CAIRO — Egypt has made progress in talks with the International Monetary Fund (IMF) on a $4.8 billion loan and will continue negotiations next week, Finance Minister Al-Morsi al-Sayed Hejazy said on Thursday.
"Talks are continuing with the delegation. There is progress," Hejazy told reporters after a round of talks with IMF officials. Discussions are "going in the right direction", added Hani Gadra, a finance ministry official. Neither elaborated.
An Egyptian government spokesman also said new aid from Qatar and Libya worth $5 billion, unveiled on Wednesday, would not "affect the government's determination . . . .to reach a deal with the IMF," according to a statement.
After two years of political upheaval, foreign currency reserves have fallen to critically low levels, threatening Egypt's ability to buy wheat, of which it is the world's biggest importer, and fuel.
President Mohammed Morsi's government initialed a deal with the IMF last November but postponed ratification in December in the face of unrest triggered by a political row over the extent of his powers.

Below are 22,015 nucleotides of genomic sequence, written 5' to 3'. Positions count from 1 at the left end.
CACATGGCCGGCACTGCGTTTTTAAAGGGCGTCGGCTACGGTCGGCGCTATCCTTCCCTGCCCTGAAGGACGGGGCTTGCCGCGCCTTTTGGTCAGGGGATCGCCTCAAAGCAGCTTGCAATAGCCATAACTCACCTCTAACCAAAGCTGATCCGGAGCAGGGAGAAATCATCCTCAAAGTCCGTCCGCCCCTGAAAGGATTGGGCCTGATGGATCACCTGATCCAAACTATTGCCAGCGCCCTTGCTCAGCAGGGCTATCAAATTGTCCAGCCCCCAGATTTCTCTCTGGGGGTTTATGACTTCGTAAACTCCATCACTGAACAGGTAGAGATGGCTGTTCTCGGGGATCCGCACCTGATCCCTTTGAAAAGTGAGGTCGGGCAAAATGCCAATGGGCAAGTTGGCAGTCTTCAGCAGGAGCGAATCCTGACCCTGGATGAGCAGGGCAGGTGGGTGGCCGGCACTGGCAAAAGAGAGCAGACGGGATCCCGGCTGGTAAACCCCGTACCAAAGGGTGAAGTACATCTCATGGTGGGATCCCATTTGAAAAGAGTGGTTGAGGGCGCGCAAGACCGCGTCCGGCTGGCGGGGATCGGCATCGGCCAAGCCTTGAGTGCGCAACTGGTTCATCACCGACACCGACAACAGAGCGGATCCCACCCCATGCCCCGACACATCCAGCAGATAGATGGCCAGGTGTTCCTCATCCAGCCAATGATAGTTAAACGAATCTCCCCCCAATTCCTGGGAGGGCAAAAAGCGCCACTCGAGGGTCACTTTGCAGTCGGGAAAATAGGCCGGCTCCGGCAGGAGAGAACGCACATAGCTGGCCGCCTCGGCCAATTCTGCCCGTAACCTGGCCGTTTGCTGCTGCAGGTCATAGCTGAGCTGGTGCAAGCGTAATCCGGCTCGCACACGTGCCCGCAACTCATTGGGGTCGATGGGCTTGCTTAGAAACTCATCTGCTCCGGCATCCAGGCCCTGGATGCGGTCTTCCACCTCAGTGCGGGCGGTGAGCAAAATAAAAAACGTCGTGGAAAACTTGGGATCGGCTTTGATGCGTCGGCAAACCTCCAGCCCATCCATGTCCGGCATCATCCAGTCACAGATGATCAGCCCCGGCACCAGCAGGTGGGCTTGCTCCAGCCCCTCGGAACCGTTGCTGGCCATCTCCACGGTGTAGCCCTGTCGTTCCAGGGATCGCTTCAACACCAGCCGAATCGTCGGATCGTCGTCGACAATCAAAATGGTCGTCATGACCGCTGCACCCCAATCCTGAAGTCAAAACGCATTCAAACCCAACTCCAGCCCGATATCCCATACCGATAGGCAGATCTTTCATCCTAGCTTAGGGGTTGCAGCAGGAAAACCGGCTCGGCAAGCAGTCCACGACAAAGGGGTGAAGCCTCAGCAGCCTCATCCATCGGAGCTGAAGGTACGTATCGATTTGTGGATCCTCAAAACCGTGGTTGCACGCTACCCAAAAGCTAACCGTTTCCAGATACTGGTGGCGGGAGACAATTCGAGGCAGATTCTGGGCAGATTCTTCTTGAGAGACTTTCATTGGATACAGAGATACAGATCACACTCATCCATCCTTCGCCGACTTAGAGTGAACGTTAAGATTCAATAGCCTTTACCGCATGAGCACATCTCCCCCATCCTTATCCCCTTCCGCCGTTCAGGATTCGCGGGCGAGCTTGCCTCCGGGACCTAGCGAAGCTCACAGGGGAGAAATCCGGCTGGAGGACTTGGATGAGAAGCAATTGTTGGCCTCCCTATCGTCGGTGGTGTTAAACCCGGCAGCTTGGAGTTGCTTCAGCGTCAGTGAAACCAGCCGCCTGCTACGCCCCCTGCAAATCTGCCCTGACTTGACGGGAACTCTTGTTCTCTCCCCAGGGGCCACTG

In the talks, Cairo must convince the IMF it is serious about reforms aimed at boosting growth and curbing an unaffordable budget deficit. That implies tax hikes and politically risky cuts to the generous system of state subsidies for fuel and bread.
On Wednesday, Qatar said it would buy Egyptian bonds worth $3 billion, coming on top of some $5 billion the wealthy Gulf state has already provided to Cairo.
In addition, Libya will grant a $2 billion five-year interest-free loan to Egypt, Egyptian state news agency MENA said on Wednesday.
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